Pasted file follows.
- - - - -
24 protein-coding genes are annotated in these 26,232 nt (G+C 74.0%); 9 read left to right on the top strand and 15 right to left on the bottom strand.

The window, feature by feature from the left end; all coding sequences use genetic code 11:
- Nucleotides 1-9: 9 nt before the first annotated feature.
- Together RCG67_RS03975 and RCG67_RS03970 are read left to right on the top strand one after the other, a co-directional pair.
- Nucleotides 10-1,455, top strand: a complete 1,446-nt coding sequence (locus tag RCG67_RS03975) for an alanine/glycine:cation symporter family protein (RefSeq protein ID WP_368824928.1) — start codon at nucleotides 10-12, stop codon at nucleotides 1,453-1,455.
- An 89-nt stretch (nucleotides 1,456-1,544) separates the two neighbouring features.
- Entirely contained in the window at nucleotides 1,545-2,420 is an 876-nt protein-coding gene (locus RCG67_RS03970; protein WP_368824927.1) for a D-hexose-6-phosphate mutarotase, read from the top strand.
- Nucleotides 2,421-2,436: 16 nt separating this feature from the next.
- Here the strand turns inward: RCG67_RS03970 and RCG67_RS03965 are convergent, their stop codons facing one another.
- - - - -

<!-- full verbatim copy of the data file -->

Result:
24 protein-coding genes are annotated in these 26,232 nt (G+C 74.0%); 9 read left to right on the top strand and 15 right to left on the bottom strand.

The window, feature by feature from the left end; all coding sequences use genetic code 11:
- Nucleotides 1-9: 9 nt before the first annotated feature.
- Together RCG67_RS03975 and RCG67_RS03970 are read left to right on the top strand one after the other, a co-directional pair.
- Nucleotides 10-1,455, top strand: a complete 1,446-nt coding sequence (locus tag RCG67_RS03975) for an alanine/glycine:cation symporter family protein (RefSeq protein ID WP_368824928.1) — start codon at nucleotides 10-12, stop codon at nucleotides 1,453-1,455.
- An 89-nt stretch (nucleotides 1,456-1,544) separates the two neighbouring features.
- Entirely contained in the window at nucleotides 1,545-2,420 is an 876-nt protein-coding gene (locus RCG67_RS03970; protein WP_368824927.1) for a D-hexose-6-phosphate mutarotase, read from the top strand.
- Nucleotides 2,421-2,436: 16 nt separating this feature from the next.
- Here the strand turns inward: RCG67_RS03970 and RCG67_RS03965 are convergent, their stop codons facing one another.